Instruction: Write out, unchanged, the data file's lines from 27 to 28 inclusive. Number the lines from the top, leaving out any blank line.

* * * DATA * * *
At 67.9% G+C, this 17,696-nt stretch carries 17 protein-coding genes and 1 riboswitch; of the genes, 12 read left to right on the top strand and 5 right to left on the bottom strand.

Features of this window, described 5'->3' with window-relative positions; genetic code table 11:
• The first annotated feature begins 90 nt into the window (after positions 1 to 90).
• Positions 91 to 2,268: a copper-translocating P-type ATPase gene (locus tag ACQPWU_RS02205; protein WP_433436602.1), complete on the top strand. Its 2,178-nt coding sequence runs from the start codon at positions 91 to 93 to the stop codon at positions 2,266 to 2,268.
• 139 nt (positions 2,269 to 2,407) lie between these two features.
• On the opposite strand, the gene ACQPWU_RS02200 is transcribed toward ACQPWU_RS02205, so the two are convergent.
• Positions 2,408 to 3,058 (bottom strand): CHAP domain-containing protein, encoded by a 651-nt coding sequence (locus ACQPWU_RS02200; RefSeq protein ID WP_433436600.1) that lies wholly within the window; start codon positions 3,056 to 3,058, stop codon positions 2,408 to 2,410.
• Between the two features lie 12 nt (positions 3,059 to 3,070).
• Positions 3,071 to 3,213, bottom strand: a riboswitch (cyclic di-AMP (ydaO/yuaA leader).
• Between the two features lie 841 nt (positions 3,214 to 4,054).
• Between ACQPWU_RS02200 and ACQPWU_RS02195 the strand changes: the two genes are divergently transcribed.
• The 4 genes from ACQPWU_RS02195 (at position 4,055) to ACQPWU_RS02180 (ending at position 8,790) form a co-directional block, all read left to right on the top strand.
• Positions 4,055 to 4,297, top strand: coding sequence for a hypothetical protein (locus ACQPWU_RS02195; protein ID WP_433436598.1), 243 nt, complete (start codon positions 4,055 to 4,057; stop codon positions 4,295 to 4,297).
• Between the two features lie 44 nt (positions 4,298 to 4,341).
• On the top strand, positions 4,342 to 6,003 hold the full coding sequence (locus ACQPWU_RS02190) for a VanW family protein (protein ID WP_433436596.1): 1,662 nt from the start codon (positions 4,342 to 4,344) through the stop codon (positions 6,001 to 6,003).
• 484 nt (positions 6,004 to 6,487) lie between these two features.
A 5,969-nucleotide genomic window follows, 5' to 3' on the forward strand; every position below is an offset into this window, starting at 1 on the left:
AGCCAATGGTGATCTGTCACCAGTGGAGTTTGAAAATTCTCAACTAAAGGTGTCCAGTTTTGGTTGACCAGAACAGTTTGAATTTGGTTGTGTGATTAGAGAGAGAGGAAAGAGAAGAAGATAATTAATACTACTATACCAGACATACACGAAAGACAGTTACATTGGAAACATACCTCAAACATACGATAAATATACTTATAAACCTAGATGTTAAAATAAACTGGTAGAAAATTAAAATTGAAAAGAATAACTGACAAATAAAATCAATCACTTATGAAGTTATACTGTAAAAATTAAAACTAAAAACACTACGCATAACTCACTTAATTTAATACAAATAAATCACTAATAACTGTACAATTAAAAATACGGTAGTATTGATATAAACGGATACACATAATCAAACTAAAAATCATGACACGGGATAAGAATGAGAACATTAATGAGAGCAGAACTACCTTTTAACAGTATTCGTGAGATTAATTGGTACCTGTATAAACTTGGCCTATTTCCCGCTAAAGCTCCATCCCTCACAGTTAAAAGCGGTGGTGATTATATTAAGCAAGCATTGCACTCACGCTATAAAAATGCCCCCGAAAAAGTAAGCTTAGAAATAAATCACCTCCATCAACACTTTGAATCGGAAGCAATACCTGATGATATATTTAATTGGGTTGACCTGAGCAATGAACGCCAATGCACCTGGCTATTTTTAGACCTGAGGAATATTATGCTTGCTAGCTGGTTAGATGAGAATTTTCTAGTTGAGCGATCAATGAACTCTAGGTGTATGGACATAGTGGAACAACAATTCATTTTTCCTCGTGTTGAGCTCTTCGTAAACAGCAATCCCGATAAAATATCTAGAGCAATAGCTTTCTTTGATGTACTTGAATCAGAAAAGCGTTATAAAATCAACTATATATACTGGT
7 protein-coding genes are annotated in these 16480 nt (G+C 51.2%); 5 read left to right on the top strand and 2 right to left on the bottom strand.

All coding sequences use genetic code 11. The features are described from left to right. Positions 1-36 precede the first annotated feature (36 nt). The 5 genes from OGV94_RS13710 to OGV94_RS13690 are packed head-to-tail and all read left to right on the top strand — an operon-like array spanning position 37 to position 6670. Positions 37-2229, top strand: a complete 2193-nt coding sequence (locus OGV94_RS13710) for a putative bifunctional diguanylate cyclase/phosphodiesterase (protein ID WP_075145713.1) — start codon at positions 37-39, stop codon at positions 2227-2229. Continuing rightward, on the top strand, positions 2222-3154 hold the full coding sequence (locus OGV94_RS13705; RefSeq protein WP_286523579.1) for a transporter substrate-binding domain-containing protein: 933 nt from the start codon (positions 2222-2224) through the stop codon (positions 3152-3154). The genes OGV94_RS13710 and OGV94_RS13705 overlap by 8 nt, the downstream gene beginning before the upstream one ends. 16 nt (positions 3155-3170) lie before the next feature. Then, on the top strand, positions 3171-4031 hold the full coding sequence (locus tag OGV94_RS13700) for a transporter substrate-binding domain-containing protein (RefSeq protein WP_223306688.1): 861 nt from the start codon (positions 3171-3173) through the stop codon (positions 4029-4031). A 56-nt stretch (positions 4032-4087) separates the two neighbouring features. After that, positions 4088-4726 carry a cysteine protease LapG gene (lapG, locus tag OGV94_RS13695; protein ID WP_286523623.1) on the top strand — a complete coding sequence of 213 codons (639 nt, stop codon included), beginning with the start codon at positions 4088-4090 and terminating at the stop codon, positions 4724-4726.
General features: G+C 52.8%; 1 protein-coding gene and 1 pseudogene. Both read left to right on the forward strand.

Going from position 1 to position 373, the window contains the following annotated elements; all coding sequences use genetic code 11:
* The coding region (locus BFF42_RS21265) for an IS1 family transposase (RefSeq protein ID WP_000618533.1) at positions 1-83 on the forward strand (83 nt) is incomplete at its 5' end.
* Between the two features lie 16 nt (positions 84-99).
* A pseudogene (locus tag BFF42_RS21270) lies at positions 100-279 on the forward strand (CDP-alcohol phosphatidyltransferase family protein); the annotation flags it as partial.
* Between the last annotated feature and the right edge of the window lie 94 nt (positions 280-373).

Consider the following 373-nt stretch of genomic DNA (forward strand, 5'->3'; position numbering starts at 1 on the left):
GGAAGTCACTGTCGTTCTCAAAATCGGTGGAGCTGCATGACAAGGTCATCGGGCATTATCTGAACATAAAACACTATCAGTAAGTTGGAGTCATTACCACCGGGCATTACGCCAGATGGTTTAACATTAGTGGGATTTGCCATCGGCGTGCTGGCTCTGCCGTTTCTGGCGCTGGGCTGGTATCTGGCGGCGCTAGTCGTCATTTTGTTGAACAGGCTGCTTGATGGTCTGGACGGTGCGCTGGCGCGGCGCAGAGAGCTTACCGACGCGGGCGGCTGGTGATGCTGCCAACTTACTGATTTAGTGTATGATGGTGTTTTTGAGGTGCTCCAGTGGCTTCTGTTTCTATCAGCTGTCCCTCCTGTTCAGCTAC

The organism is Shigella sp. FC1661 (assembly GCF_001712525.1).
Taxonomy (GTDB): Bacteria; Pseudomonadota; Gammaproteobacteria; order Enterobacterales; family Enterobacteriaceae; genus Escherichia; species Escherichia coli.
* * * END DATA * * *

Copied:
Consider the following 373-nt stretch of genomic DNA (forward strand, 5'->3'; position numbering starts at 1 on the left):
GGAAGTCACTGTCGTTCTCAAAATCGGTGGAGCTGCATGACAAGGTCATCGGGCATTATCTGAACATAAAACACTATCAGTAAGTTGGAGTCATTACCACCGGGCATTACGCCAGATGGTTTAACATTAGTGGGATTTGCCATCGGCGTGCTGGCTCTGCCGTTTCTGGCGCTGGGCTGGTATCTGGCGGCGCTAGTCGTCATTTTGTTGAACAGGCTGCTTGATGGTCTGGACGGTGCGCTGGCGCGGCGCAGAGAGCTTACCGACGCGGGCGGCTGGTGATGCTGCCAACTTACTGATTTAGTGTATGATGGTGTTTTTGAGGTGCTCCAGTGGCTTCTGTTTCTATCAGCTGTCCCTCCTGTTCAGCTAC